Commentary & Analysis


[Warning: I am feeling a bit dark this week. So if you want to join me in depression, feel free to read. Otherwise, skip this one. Thanks. Jack]

I finally figured it all out. Our global policymakers are nothing more than Wizard of Oz aficionados (the movie as the book is way over their collective heads). They just love happy endings. Let’s just get all the little people to follow down the yellow brick road and it will all turn out just fine, our pols want to believe.

Of course our politicos’ fairy tale is validated each day by those they love the most--the big people leading us down this path--financial types (defined as anyone who benefits from the financial world, not the real world). It is what it is. Big people are big for a reason. And the big people want that path paved with yet another layer of green paper. Simple!

What is this talk of recession, say the big people? And they say it with their Super Pacs and $40,000 --$50,000 a plate dinners to help elect the top Republicans and Democrats (read totally vetted shills who pledge behind closed doors to keep the status quo the status quo; nothing more than different colored horses from the same stable it seems to me). After all, the financial economy is doing just fine; great in fact, is the refrain from Mr. Financial Big Whig.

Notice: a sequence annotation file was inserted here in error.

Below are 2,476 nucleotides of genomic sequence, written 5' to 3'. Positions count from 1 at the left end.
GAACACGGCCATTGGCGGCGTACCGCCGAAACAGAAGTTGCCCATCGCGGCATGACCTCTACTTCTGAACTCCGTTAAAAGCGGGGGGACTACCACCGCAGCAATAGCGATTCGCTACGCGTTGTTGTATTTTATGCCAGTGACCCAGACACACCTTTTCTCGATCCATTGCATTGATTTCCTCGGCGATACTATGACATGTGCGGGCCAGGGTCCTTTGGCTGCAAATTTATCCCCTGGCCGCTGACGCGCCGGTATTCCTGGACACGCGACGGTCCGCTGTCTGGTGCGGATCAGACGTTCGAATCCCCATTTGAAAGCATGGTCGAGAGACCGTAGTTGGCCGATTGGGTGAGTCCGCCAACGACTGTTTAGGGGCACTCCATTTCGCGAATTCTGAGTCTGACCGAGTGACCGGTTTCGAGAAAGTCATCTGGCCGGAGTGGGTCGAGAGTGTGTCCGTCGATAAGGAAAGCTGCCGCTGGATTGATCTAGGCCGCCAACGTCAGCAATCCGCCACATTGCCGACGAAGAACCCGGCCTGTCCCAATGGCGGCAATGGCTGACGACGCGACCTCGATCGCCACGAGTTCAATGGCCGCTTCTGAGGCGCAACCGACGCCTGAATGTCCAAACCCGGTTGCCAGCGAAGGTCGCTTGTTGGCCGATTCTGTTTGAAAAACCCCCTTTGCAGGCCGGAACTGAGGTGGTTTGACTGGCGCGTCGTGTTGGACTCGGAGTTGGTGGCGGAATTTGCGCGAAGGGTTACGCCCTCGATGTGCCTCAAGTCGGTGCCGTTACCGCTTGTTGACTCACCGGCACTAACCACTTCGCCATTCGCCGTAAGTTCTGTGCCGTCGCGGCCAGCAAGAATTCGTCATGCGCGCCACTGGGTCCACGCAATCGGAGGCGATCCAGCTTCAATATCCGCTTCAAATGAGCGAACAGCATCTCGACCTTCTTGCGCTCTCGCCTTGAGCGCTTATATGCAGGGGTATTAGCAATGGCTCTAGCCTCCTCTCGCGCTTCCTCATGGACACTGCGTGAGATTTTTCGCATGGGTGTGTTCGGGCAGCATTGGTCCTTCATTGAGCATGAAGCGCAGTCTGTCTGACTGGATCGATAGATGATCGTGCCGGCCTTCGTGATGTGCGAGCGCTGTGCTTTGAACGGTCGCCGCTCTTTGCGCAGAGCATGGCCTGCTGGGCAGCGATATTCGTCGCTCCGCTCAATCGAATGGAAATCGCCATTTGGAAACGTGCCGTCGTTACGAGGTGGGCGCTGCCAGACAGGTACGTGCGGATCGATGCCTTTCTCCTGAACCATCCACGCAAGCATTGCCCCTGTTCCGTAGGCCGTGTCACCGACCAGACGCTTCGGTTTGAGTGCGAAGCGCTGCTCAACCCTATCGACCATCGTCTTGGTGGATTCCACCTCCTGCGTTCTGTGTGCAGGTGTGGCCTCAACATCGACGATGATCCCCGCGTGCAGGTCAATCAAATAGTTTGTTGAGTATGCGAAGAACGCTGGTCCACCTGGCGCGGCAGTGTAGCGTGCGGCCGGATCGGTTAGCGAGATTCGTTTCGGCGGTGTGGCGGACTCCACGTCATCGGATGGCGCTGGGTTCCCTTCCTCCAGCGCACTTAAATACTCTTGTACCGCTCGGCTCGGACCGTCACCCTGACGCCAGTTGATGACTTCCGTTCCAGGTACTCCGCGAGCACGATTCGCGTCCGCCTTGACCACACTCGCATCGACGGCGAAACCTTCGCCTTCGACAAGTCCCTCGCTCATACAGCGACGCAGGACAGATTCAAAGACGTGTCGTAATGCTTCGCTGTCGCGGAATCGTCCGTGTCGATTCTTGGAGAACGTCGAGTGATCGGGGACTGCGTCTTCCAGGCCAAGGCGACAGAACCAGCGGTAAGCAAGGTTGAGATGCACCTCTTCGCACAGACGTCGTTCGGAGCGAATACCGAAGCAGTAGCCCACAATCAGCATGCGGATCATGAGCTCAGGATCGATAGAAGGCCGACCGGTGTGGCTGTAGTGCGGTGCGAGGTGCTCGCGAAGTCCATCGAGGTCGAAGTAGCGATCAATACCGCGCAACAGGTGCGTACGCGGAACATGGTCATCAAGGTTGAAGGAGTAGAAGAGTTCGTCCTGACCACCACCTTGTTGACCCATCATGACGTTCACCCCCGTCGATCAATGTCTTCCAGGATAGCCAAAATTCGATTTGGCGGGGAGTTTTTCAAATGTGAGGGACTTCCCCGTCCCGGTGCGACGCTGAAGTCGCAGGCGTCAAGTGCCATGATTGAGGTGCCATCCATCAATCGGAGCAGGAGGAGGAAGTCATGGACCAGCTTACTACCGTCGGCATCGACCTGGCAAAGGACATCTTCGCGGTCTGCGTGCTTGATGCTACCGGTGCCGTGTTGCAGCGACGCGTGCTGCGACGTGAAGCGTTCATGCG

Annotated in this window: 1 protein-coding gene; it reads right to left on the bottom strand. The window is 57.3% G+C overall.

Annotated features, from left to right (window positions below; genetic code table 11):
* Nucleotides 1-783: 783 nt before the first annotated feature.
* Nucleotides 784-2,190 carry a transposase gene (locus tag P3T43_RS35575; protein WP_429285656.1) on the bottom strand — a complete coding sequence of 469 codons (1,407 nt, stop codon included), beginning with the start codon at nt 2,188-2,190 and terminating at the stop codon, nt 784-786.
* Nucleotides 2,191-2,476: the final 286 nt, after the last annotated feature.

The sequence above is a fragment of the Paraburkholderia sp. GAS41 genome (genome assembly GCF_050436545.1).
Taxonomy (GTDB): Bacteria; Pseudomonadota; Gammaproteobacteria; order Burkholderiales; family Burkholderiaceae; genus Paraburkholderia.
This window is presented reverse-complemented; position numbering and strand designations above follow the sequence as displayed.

But even Mr. Financial Big Whig has a few laments: 1) The price of houses in Greenwich or London; 2) His driver’s parking problems in Davos last year; and 3) The damn 5-minute wait in line at the lift in St. Maritz. What is this recession crap?

I asked JR yesterday (as we watched the local news of Mitt Romney in Palm Beach for a reported $50k a plate stop-over); who is more sickening, the shills panhandling for $40-50k a pop or the crony-istic dregs who actually pony up that much? Decisions, decisions....

To say it is a bifurcated world culturally and materially is to understate the obvious. It is bifurcating down the path of the financial economy versus the real economy, to a large degree. [And if you read Charles Murray’s new book, you get a very bad feeling in the pit of your stomach as to where this is leading.]I realize it is what it is and always has been. But watching it all play out so transparently with such hubris flowing from the top makes it that much more revolting. For example, a bit off point, but if are disgusted with US politics, you have to be stunned to watch the US State Department chastise other countries about the need to “improve their election system”? What a farce! Sorry. These dark thoughts creep in whenever I consider hedge fund managers and pols in the same sentence.]